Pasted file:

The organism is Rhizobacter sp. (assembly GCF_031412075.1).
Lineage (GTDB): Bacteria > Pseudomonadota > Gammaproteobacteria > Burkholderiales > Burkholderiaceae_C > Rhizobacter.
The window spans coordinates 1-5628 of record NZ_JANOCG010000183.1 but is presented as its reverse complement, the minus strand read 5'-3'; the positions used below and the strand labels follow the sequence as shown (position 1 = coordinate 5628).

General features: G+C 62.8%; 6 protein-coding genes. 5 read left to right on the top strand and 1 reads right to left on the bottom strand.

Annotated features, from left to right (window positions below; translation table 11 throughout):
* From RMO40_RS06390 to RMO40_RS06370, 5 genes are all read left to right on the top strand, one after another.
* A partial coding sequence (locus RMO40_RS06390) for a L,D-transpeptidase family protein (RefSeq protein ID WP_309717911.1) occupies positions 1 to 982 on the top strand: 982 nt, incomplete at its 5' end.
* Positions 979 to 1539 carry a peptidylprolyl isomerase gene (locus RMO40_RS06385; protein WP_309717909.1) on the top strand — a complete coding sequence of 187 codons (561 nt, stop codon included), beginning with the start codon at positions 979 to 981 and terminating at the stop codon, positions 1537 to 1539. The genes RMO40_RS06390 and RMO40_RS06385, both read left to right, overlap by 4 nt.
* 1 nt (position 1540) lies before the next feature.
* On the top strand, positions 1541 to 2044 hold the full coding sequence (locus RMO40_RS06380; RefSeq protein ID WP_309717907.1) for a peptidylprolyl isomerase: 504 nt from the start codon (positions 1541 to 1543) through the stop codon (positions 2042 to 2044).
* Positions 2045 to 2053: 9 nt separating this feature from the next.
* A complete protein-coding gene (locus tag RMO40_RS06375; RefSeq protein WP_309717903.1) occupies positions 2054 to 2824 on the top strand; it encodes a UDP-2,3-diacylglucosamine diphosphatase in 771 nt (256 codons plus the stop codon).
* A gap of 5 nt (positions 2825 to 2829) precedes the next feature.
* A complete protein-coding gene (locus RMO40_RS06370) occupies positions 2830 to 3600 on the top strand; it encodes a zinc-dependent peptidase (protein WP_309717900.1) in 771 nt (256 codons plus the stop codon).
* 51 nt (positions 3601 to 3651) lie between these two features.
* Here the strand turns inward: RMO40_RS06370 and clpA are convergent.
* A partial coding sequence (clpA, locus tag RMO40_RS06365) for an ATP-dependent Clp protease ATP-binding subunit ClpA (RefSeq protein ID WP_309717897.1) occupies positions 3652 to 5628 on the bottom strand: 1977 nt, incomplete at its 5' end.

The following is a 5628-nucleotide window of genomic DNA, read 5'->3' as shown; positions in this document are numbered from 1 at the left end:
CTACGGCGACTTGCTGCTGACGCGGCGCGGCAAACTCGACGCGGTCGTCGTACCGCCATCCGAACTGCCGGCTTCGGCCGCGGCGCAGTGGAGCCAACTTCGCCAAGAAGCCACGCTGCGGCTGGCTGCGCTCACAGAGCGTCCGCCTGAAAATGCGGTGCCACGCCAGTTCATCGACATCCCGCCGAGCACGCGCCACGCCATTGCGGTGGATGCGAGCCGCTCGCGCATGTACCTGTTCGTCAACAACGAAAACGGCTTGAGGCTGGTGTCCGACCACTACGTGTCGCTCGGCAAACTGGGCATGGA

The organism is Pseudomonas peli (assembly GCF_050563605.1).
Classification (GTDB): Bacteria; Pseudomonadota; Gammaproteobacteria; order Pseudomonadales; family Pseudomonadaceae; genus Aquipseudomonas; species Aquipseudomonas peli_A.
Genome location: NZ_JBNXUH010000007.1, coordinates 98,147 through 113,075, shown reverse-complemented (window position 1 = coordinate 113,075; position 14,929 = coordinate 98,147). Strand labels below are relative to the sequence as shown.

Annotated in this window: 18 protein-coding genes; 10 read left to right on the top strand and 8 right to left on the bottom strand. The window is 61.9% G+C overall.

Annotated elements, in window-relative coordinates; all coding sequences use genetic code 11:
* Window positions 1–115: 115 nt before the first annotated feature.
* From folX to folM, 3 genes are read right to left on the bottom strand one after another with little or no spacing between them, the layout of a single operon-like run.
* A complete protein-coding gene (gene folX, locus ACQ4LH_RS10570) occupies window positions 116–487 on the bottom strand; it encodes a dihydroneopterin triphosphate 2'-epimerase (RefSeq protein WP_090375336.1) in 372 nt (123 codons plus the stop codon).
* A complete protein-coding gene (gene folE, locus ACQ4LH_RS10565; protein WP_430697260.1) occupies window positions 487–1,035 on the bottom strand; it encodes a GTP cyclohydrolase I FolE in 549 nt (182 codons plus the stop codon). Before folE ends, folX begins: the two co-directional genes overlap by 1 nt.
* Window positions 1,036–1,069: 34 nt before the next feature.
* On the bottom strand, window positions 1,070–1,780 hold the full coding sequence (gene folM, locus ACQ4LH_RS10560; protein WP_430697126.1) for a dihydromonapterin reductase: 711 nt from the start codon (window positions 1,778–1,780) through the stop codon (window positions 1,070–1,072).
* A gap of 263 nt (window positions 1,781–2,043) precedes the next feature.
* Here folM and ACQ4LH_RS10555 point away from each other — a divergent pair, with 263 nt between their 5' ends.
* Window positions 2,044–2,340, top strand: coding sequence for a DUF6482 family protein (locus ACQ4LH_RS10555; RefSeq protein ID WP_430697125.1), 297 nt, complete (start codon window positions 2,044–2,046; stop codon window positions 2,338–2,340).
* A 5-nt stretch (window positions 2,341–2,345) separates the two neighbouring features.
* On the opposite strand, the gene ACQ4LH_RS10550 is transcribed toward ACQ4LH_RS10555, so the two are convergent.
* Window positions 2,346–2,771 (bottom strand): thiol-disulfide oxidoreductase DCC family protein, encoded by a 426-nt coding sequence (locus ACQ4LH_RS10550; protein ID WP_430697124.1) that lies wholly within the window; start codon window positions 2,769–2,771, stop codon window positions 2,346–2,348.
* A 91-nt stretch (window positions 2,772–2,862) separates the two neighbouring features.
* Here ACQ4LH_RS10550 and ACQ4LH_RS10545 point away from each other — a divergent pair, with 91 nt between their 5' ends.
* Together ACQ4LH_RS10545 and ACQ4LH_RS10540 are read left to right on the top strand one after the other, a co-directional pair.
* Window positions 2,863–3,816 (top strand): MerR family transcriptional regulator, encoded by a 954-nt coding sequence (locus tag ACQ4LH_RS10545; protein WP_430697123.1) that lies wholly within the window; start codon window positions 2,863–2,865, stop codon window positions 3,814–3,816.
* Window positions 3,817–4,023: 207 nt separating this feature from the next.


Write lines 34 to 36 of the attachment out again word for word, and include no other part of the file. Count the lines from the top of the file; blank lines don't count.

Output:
* A 5-nt stretch (window positions 2,341–2,345) separates the two neighbouring features.
* On the opposite strand, the gene ACQ4LH_RS10550 is transcribed toward ACQ4LH_RS10555, so the two are convergent.
* Window positions 2,346–2,771 (bottom strand): thiol-disulfide oxidoreductase DCC family protein, encoded by a 426-nt coding sequence (locus ACQ4LH_RS10550; protein ID WP_430697124.1) that lies wholly within the window; start codon window positions 2,769–2,771, stop codon window positions 2,346–2,348.